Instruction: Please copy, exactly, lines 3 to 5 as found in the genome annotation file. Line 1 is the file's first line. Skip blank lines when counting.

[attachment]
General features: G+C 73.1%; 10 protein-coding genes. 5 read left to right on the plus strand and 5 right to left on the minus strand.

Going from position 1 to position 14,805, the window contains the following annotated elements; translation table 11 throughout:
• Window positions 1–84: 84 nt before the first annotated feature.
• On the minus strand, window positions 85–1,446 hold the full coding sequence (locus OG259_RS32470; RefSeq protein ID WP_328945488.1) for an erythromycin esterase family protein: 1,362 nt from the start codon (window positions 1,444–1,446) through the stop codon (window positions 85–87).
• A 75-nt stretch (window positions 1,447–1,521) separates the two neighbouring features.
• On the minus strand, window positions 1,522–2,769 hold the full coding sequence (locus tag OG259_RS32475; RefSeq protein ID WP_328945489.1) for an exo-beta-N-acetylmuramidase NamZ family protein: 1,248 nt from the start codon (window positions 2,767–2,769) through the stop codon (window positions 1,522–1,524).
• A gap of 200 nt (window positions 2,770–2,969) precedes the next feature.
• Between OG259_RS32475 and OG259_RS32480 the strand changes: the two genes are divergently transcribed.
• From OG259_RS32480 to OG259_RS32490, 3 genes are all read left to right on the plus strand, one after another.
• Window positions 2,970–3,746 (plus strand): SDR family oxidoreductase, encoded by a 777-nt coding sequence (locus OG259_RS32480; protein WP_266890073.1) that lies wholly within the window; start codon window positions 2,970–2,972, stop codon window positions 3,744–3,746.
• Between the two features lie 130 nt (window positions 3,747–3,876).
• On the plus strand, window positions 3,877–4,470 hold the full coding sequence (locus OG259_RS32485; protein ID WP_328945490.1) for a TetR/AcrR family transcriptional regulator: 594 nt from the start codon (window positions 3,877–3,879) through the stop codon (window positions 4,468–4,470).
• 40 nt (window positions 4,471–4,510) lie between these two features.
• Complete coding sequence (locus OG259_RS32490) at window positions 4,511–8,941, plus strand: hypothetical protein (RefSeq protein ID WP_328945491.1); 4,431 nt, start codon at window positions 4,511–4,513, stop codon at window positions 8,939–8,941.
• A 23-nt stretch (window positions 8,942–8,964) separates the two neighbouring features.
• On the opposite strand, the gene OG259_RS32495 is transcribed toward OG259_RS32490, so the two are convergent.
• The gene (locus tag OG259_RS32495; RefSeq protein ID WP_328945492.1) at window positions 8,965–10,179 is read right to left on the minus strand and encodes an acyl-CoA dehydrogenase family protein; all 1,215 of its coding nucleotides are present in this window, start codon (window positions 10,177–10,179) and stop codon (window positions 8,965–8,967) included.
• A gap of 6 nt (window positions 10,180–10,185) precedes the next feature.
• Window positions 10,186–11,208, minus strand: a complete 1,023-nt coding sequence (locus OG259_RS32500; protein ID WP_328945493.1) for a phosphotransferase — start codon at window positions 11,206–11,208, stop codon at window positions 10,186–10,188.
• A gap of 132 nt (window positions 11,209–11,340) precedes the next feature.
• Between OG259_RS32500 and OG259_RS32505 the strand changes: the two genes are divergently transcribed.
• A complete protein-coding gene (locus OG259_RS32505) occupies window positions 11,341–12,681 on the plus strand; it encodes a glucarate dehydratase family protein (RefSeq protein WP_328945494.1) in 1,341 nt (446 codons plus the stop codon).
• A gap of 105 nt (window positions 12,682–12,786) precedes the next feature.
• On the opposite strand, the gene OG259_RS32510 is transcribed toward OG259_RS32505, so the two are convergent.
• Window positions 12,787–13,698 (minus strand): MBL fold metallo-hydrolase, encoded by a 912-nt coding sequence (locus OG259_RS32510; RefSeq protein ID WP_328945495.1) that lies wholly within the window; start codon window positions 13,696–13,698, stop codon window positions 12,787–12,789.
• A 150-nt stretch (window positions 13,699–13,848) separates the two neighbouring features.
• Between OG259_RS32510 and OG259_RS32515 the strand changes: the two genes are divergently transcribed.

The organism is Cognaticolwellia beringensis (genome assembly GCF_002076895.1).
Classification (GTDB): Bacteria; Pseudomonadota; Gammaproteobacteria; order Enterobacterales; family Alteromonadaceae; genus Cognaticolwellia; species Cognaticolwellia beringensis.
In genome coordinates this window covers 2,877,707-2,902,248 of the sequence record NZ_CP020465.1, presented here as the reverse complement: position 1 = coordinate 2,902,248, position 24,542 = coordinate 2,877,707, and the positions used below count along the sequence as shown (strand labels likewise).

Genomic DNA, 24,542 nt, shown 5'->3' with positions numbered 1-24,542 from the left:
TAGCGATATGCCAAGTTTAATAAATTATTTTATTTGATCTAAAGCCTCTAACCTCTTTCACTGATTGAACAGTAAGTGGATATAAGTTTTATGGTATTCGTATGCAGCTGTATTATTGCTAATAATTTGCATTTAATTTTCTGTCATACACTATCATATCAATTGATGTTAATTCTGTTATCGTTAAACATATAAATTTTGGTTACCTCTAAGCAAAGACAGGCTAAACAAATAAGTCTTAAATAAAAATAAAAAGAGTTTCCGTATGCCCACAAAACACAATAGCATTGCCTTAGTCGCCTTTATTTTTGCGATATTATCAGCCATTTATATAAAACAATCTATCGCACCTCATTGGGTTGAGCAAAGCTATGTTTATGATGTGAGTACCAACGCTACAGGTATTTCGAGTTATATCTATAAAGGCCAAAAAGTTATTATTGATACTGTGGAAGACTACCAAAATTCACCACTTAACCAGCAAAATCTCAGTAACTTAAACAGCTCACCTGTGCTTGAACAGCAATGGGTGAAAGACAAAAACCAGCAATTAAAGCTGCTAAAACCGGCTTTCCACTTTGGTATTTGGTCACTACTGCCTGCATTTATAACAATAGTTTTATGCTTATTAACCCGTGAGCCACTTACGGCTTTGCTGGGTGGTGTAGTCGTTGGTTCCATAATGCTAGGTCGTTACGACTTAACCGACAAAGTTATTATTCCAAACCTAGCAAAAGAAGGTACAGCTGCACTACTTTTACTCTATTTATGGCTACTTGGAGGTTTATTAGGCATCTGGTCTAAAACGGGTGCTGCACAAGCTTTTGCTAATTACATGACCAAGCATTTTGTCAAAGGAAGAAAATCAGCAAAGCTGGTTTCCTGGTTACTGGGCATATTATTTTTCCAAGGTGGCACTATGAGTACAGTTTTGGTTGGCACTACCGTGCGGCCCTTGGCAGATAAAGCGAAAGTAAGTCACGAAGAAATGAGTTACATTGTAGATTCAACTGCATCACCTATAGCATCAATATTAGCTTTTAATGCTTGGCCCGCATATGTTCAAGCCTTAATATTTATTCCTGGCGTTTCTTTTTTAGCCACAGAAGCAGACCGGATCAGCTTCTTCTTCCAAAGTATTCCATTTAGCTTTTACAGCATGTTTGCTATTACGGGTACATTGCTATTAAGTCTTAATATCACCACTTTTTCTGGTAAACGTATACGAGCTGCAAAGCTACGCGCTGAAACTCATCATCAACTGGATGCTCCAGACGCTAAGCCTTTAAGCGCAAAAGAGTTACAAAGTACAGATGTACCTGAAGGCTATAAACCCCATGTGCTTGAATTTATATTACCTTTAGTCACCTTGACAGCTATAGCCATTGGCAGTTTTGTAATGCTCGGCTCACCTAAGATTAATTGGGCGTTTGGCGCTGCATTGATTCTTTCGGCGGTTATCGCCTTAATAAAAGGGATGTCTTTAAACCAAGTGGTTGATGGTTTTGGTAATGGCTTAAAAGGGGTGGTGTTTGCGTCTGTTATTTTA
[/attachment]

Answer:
• Window positions 1–84: 84 nt before the first annotated feature.
• On the minus strand, window positions 85–1,446 hold the full coding sequence (locus OG259_RS32470; RefSeq protein ID WP_328945488.1) for an erythromycin esterase family protein: 1,362 nt from the start codon (window positions 1,444–1,446) through the stop codon (window positions 85–87).
• A 75-nt stretch (window positions 1,447–1,521) separates the two neighbouring features.